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-   -   htpc build-----multiple tvs -----different programs (http://www.avsforum.com/forum/26-home-theater-computers/1441394-htpc-build-multiple-tvs-different-programs.html)

bondoben 11-26-2012 12:21 AM

Sorry, but I'm tired of reading and not getting anywhere. I want to build htpc ( or whatever it would take ) which allows me to access different downloaded movies, tv programs, streaming stuff, etc. on different tv's at the same time. Probably only two different, but maybe three. Obviously would need some type of remote device. But what other components would I need . Sources of guidance? Is this a wireless answer, or better achieved with Cat5 cable. Wiring the house isn't a problem. I just can't find clear answers. The main problem is that I don't know enough to know what questions to ask. Any thoughts would be appreciated.

highzone 11-26-2012 03:00 AM

You need to give more details in specifying what you want. First off what front end program do you want to use? There's Windows Media Center, XBMC and others. From there people can tell you what hardware and software you need. For example by downloaded movies do you mean video from streaming sites like Netflix, Hulu or Amazon? Or do you mean pirated content from **********? Or do you want to copy (rip) DVDs to a hard drive? Do you want to play and/or rip Blu-rays?

And do you want to use a computer for all this or are you willing to use a Network Media Player like a Roku, WDTV, Boxee Box, Popcorn Hour, etc to do some of it? Network Media Players are small, low cost devices that play a variety of media but can't store or rip it. Some like the Roku can only handle streaming media from sites like Hulu, Netflix, Pandora while others like the WDTV can handle downloaded videos.

A lot of modern (less than 4 years old) TVs and Blu-ray players have streaming video support built-in. Also video game consoles have support for various kinds videos built-in. The Playstation 3 even supports Blu-ray playback


Generally speaking wireless is a bad idea when viewing video as it has lots of errors that require retransmission that are invisible when web surfing or during regular downloads but show up when viewing video.

bondoben 11-26-2012 10:47 AM

My problem is I just don't know enough to answer your question correctly. Whatever contraption I need I would like to use it instead of having to depend on cable. My wish list ( pipe dream maybe ) would be able to store all - most - a lot - of the movies I would like to download - stream - whatever so as to access them whenever I wanted and if possible on whatever tv I wanted. The same with tv shows and music. I was looking at this "assassin" stuff and it looked like something that would get me close. But what about the multiple tv and different output at the same time stuff? Before I start ordering stuff I want to know if I'm heading in the right direction.Thank you by the way for taking the time to answer my questions. I do collision work. That $15,000 hit to your SUV may seem monumental to most, to me it's just a bunch of parts that need to be dismantled and replaced with new stuff. It isn't that hard but I can;t explain it well to most people. I can show them. Just can't accomplish it verbally. I'm having the same problem here.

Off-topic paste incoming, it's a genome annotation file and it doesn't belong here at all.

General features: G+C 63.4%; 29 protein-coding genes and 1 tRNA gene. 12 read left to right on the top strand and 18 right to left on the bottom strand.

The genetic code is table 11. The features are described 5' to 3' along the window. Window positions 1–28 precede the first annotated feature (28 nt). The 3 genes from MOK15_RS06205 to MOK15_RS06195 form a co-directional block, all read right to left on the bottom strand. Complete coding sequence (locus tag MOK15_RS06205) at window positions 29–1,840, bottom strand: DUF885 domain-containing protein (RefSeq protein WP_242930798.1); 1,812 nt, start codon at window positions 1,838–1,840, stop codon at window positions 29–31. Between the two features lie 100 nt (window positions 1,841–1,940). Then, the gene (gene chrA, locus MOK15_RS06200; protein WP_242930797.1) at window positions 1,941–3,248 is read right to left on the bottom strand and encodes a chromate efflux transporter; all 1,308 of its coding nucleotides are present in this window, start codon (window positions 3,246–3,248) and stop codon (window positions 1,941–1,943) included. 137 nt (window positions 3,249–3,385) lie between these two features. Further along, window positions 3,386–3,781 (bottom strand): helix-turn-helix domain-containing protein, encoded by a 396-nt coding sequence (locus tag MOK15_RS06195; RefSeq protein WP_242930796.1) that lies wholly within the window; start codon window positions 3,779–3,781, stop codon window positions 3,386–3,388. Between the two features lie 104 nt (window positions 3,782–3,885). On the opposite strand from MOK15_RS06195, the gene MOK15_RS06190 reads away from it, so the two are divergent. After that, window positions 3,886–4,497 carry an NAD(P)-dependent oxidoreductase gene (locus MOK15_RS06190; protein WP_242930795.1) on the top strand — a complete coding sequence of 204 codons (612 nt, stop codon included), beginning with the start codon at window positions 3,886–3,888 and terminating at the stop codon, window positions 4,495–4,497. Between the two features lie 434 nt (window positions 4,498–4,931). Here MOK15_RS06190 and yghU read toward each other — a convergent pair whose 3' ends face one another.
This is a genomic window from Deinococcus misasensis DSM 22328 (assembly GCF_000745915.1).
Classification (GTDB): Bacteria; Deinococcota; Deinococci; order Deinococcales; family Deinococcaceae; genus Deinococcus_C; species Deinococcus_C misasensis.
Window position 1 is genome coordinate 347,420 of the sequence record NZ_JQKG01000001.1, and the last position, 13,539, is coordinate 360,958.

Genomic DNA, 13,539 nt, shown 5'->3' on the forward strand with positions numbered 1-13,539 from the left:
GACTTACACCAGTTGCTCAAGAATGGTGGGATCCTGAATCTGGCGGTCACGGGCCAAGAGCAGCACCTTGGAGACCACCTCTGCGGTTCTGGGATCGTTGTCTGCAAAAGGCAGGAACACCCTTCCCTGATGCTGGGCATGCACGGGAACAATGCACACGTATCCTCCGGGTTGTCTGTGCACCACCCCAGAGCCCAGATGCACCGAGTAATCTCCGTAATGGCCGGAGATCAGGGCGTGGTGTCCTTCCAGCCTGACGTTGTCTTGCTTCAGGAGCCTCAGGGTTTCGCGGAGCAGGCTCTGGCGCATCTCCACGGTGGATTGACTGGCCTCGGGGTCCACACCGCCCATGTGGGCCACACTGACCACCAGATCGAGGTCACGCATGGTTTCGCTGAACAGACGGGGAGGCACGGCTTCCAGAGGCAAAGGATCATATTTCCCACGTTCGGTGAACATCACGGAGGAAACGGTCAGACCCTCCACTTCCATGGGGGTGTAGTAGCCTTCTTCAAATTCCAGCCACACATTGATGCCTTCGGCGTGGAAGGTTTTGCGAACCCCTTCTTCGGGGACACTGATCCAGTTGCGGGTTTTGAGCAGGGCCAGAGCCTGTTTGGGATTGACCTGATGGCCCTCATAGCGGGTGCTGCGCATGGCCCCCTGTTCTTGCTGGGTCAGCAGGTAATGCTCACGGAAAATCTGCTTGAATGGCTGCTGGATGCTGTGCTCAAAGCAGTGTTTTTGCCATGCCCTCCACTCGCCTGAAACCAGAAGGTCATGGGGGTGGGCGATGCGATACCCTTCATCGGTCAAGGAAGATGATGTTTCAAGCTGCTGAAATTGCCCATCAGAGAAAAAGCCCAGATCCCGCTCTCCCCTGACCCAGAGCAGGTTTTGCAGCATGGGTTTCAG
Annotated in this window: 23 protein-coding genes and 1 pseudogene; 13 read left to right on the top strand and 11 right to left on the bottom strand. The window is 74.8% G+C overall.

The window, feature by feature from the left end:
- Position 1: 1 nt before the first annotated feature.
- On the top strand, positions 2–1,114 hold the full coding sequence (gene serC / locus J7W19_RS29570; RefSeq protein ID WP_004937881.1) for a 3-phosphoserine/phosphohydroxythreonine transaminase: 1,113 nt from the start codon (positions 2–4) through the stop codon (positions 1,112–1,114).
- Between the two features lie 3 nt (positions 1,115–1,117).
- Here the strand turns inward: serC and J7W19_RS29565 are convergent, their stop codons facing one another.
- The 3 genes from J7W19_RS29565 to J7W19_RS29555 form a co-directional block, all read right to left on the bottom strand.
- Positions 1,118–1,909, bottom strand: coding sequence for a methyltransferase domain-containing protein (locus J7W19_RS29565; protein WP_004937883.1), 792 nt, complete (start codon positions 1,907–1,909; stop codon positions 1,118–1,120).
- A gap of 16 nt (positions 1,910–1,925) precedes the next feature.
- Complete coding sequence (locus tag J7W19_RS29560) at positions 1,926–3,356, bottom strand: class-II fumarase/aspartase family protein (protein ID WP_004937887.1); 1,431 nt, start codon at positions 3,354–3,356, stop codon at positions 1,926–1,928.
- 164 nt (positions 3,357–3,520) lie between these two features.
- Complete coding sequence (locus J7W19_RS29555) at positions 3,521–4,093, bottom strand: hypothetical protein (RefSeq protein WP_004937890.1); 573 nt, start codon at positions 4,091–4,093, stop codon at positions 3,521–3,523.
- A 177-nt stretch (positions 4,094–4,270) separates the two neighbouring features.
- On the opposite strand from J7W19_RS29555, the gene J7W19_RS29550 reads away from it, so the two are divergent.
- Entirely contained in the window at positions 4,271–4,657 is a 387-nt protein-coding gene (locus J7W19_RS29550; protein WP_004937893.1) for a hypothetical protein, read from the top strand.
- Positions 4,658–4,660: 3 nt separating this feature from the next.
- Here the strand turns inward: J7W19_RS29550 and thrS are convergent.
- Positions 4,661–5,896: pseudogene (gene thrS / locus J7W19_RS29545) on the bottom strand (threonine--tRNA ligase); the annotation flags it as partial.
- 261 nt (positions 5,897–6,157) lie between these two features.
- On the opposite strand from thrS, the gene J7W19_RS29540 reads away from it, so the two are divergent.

ljo000 11-26-2012 11:35 AM

What you are asking is certainly doable but there are a number of different ways of going about it depending on what you are looking to do. I'll give a few examples, then you can post back if any of them seem like they may work for you. In any case, to distribute content through the home, Cat5e or Cat6 wiring is highly recommended. This will give you the most flexibility in terms of hardware.

1. HTPC + WMC extenders.
In this case, you would have a single computer acting as a hub to store and distribute content. Extenders are either Xbox 360 or Ceton Echo which connect to the HTPC over ethernet. The HTPC would run Windows Media Center and would be able to store a media library of DVD/BR rips, as well as play and record Live TV. Live TV could be either subscription content via CableCARD or OTA/ClearQAM.

2. HTPC + other streamers / smart TVs (this is what I do)
Here you could have the same setup as above, but instead of the WMC extenders, use a combination of smart TVs and streaming devices like the WD Live. The media library on the HTPC can be shared (windows folder sharing) so the streamers can see it and the Smart TVs can access Netflix, Hulu etc on their own. To share the HTPC DVR functions, you could use something like MCE Buddy to convert the recorded programs to mkv / avi so the streamers could play them.

3. HTPC + other sources with HDMI over Cat5e matrix